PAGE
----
'results.content.algo1.bestOf.segments.cluster': {
            '$eq': 1
          }
        },
        {
          brand: {
            '$eq': 'mybrand'
          }
        },
        {
          facture: {
            '$eq': 'myfacture'
          }
        }
      ]
    },
    maxIndexedOrSolutionsReached: false,
    maxIndexedAndSolutionsReached: false,
    maxScansToExplodeReached: false,
    winningPlan: {
      stage: 'LIMIT',
      limitAmount: 1000,
      inputStage: {
        stage: 'PROJECTION_DEFAULT',
        transformBy: {
          'platforms.platform1.devices': 1,
          'platforms.platform2.devices': 1
        },
        inputStage: {
          stage: 'FETCH',
          inputStage: {
            stage: 'IXSCAN',
            keyPattern: {
              brand: 1,
              facture: 1,
              'results.content.algo1.version': 1,
              'results.content.algo1.bestOf.segments.cluster': 1,
              _id: 1
            },
            indexName: 'brand_1_facture_1_results.content.algo1.version_1_results.content.algo1.bestOf.segments.cluster__id_1',
            isMultiKey: true,
            multiKeyPaths: {
              brand: [],
              facture: [],
              'results.content.algo1.version': [],
              'results.content.algo1.bestOf.segments.cluster': [
                'results.content.algo1.bestOf.segments'
              ],
              _id: []
            },
            isUnique: false,
            isSparse: false,
            isPartial: false,
            indexVersion: 2,
            direction: 'forward',
            indexBounds: {
              brand: [
                '["mybrand", "mybrand"]'
              ],
              facture: [
                '["myfacture", "myfacture"]'
              ],
              'results.content.algo1.version': [
                '["2023-06-01-0-12", "2023-06-01-0-12"]'
              ],
              'results.content.algo1.bestOf.segments.cluster': [
                '[1, 1]'
              ],
              _id: [
                '[MinKey, MaxKey]'
              ]
            }
          }
        }
      }
    },
    rejectedPlans: [
      ...
    ]
  },
  command: {
    find: 'combinedUsers',
    filter: {
      brand: 'mybrand',
      facture: 'myfacture',
      'results.content.algo1.version': '2023-06-01-0-12',
      'results.content.algo1.bestOf.segments.cluster': 1
    },
    sort: {
      _id: 1
    },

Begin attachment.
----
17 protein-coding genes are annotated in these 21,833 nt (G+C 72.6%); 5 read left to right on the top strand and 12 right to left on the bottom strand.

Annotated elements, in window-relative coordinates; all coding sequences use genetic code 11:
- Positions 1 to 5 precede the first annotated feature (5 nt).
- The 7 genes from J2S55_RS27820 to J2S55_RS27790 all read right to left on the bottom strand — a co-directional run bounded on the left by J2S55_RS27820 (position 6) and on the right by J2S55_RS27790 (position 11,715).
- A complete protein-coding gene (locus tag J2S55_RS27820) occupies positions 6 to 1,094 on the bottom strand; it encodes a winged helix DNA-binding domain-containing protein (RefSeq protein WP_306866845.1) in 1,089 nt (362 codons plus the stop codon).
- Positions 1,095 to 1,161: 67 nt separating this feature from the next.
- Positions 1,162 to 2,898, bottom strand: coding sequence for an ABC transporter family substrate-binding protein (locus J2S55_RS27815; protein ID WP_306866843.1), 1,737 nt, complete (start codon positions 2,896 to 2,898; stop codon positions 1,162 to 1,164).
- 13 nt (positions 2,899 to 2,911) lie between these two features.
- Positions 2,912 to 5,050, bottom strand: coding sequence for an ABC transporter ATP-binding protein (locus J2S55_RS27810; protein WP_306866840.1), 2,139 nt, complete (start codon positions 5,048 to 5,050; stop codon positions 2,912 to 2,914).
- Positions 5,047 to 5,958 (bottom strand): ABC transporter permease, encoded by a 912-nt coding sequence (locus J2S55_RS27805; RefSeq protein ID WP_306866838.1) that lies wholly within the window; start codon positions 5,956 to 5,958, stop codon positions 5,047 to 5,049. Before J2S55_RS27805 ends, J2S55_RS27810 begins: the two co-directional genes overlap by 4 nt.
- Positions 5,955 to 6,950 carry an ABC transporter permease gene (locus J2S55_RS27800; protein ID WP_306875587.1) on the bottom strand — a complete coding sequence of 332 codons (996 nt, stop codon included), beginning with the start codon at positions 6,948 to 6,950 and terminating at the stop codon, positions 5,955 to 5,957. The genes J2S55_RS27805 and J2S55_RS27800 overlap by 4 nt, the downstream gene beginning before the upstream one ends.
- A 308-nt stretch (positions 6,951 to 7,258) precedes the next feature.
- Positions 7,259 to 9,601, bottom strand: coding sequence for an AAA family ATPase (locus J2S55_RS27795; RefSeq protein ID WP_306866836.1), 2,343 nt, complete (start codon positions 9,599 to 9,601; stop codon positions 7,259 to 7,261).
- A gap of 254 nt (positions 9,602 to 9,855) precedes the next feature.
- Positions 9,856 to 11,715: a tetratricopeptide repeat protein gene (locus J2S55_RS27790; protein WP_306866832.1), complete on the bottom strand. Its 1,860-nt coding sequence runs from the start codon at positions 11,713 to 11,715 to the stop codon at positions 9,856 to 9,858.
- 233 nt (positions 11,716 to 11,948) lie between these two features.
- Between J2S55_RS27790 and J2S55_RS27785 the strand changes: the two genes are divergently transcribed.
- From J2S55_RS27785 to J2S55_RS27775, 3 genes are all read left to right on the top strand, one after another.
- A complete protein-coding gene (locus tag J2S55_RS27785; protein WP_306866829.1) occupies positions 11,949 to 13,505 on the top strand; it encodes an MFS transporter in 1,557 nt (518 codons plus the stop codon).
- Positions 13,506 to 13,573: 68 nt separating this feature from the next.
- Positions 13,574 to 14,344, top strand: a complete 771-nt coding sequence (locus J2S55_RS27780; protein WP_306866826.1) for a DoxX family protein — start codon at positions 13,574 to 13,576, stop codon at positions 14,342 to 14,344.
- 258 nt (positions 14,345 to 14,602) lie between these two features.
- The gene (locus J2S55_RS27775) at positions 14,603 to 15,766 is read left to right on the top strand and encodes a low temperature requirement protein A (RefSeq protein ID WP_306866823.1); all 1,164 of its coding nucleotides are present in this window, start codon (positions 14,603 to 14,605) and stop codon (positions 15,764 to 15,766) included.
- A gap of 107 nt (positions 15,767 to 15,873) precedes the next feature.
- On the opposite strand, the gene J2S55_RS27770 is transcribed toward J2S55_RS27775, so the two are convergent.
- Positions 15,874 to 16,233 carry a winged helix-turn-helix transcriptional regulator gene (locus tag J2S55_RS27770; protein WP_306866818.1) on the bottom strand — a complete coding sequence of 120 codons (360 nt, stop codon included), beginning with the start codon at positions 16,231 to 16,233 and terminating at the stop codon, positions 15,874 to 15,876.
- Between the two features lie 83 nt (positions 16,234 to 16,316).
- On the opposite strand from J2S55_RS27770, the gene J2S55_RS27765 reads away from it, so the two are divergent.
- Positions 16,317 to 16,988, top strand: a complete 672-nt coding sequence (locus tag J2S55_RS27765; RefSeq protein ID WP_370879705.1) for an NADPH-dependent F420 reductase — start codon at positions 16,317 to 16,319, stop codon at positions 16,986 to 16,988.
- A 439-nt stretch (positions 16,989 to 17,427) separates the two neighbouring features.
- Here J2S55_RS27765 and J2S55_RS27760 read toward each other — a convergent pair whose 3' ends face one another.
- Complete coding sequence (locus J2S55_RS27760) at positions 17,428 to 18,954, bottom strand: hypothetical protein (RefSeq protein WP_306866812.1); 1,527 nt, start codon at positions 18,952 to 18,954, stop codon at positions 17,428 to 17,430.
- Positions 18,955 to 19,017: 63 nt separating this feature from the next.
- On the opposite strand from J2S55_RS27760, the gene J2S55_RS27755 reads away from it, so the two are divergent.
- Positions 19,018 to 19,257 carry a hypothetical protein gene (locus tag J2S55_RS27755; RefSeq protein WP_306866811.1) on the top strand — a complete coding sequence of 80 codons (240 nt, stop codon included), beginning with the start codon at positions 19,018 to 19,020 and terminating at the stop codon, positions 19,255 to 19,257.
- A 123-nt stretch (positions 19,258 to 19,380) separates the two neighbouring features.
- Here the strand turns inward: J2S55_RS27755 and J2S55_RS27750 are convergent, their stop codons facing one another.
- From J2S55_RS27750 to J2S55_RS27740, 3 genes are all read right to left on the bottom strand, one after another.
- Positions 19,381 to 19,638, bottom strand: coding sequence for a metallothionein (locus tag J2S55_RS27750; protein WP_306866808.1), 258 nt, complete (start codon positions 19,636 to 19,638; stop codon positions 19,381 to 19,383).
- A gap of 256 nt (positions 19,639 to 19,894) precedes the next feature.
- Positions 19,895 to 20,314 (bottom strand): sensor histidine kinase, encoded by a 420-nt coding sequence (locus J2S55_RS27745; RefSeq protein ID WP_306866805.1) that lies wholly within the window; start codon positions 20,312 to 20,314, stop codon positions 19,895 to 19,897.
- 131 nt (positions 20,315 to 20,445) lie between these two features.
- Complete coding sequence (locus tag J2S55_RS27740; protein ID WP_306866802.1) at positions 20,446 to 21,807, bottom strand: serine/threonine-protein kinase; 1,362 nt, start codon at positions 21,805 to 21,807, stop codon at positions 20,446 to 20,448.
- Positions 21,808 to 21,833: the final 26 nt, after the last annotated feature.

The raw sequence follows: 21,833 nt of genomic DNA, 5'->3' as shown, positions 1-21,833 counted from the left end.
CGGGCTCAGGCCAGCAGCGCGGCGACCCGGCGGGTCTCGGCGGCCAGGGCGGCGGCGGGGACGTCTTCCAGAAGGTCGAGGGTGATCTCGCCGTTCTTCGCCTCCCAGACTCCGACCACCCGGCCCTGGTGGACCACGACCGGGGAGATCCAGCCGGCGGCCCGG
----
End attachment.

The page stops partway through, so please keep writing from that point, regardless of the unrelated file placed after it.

projection: {
      'platforms.platform1.devices': 1,
      'platforms.platform2.devices': 1
    },
    limit: 1000,
    '$db': 'myDb'
  },
  serverInfo: {
   ...
  },
  serverParameters: {
    internalQueryFacetBufferSizeBytes: 104857600,
    internalQueryFacetMaxOutputDocSizeBytes: 104857600,
    internalLookupStageIntermediateDocumentMaxSizeBytes: 104857600,
    internalDocumentSourceGroupMaxMemoryBytes: 104857600,
    internalQueryMaxBlockingSortMemoryUsageBytes: 104857600,
    internalQueryProhibitBlockingMergeOnMongoS: 0,
    internalQueryMaxAddToSetBytes: 104857600,
    internalDocumentSourceSetWindowFieldsMaxMemoryBytes: 104857600
  },
  ok: 1,
  '$clusterTime': {
    clusterTime: Timestamp({ t: 1689950028, i: 139 }),
    signature: {
      ...
    }
  },
  operationTime: Timestamp({ t: 1689950028, i: 139 })
}
  • yes we tried agregation pipeline too. There was no difference between find.

  • And additionally this is our monitoring of service network while we tried to get this data (total 120K matched records)
    ** first big pick is while we tried get data with limit 1000,
    ** the 2nd and 3rd ones belongs to tries with limit 100

So,
i think the problem is not performance of MongoDB, it is about network.
Maybe we need edit something about network preferences, idk. Is there any setting for max network out bytes or something else on Mongodb Atlas?

Best regards

Hey,
We found the solution for our case. Maybe it will help someone else.

It looks like, it is about Google Cloud Function’s sources in our case. Altough metric graphics were good, when we increase the memory of GCF to 4GB we got so much better results. (3s ->. 400-500 ms). More memory is good but it directly effects the CPU source too in Google Cloud Functions. (Limiti di memoria  |  Documentazione di Cloud Functions  |  Google Cloud)

We were trying so much complex things, we suprised about this basic solution ! :smile:

But keep in mind:
This is not a solution by itself.

  • create proper collection schema
  • create proper indexes
  • create proper query
  • check your MongoDb Atlas and server are in same region
  • set right poolSizes while connecting to MongoDb
  • choose right MongoDb Atlas cluster for your need
  • use lean() to save memory
  • use projection and get fields only you need

you can also try:

Best Regards,
Hazal